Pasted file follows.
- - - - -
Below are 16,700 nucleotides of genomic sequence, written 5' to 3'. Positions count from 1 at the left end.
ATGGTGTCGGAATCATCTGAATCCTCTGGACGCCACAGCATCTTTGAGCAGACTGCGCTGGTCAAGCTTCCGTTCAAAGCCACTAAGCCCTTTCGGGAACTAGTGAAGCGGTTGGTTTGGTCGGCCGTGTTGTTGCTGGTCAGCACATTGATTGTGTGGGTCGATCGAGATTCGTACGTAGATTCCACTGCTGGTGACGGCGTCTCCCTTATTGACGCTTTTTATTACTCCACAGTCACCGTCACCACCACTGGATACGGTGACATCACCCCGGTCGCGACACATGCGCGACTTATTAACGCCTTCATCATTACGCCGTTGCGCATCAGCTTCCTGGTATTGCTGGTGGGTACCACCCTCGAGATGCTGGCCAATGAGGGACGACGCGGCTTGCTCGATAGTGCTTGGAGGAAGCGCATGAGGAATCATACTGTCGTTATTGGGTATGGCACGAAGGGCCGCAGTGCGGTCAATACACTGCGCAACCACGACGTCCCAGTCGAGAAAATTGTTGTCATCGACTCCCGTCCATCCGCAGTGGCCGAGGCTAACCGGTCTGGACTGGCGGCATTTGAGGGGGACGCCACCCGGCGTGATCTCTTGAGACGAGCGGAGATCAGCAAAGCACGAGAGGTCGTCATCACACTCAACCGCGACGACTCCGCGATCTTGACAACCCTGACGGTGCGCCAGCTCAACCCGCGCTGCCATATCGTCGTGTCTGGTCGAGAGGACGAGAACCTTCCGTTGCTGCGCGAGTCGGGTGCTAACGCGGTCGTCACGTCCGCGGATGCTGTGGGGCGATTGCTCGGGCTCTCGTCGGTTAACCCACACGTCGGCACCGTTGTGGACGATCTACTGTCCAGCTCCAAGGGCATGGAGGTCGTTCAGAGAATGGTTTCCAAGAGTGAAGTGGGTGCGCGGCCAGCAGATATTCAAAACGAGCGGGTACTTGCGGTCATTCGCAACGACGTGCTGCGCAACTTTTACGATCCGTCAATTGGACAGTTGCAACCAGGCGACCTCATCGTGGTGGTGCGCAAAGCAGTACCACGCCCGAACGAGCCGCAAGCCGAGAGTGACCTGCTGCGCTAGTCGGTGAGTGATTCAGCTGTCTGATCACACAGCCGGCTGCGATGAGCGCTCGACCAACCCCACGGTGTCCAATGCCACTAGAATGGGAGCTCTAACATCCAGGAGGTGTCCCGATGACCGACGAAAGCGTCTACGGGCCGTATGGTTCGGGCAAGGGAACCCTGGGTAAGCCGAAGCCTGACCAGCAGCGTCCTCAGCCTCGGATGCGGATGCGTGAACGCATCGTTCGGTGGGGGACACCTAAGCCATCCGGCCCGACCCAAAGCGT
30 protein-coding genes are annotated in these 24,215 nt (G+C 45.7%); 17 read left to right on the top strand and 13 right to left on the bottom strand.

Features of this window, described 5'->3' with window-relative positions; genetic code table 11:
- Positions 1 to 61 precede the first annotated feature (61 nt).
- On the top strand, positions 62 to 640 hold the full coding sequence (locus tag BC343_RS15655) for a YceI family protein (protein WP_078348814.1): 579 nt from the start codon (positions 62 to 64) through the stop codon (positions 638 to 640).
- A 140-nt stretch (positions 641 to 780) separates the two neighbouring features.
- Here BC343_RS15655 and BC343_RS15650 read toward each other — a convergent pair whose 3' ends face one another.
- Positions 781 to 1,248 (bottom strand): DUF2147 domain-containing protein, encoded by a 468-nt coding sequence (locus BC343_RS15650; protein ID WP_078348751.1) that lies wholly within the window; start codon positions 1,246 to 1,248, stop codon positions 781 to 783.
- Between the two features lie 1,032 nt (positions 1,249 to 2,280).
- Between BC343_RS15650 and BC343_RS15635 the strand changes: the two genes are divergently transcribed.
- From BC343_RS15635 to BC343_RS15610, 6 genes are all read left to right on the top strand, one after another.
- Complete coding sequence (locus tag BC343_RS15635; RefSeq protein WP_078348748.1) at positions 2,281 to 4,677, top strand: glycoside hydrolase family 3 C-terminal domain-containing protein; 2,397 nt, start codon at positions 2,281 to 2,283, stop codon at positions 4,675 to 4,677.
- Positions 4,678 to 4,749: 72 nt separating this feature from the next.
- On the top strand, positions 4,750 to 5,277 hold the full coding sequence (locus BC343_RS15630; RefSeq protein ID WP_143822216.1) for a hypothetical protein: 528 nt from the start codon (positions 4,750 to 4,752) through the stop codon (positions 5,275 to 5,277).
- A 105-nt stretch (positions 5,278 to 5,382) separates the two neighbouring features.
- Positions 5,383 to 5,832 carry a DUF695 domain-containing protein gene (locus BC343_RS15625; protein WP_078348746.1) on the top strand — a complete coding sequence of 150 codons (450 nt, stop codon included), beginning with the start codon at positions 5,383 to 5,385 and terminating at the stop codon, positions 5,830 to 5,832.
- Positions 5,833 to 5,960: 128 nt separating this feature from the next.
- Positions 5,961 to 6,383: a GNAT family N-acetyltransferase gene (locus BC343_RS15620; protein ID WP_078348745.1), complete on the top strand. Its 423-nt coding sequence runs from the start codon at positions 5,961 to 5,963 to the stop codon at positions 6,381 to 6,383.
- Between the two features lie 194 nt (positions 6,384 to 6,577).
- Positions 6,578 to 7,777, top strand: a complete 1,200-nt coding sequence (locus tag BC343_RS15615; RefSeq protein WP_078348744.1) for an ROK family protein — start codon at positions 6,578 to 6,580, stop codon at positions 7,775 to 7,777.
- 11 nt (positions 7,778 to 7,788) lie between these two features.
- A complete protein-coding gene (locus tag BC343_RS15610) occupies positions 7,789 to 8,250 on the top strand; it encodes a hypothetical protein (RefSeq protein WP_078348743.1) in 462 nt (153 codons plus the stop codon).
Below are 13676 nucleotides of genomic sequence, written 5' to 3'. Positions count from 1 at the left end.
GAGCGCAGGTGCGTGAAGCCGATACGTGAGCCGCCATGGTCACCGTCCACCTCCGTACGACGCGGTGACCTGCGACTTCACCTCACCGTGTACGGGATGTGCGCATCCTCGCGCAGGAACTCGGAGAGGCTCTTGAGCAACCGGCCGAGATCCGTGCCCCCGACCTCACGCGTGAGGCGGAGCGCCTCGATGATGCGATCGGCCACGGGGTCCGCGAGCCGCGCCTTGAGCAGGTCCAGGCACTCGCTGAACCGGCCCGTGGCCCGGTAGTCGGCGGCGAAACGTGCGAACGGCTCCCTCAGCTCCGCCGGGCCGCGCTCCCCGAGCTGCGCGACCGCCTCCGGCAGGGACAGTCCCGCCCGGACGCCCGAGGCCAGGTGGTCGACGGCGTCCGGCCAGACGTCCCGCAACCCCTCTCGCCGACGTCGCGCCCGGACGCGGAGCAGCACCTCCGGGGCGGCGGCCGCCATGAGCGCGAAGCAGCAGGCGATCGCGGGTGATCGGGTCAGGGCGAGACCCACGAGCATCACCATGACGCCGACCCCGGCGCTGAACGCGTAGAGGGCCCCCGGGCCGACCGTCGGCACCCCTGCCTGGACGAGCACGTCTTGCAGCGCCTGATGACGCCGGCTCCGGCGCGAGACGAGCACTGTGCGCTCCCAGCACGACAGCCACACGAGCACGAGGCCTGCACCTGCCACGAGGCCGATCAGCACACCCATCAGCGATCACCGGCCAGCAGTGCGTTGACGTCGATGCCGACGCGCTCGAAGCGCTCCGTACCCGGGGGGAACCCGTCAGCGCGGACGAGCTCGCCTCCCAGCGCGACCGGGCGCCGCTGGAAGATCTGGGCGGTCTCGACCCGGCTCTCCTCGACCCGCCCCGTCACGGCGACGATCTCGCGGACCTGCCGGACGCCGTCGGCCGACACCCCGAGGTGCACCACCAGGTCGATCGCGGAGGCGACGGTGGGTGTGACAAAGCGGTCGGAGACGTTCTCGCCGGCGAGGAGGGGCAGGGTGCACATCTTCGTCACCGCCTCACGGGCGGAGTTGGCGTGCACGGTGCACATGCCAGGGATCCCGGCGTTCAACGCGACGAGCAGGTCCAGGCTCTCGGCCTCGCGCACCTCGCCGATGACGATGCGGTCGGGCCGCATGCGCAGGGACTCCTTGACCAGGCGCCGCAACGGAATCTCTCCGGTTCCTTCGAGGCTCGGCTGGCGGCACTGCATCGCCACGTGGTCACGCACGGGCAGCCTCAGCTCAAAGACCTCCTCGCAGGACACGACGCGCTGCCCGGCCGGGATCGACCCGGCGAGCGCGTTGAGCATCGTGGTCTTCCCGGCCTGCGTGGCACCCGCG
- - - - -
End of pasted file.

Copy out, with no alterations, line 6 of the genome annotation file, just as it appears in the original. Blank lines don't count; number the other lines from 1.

- On the top strand, positions 62 to 640 hold the full coding sequence (locus tag BC343_RS15655) for a YceI family protein (protein WP_078348814.1): 579 nt from the start codon (positions 62 to 64) through the stop codon (positions 638 to 640).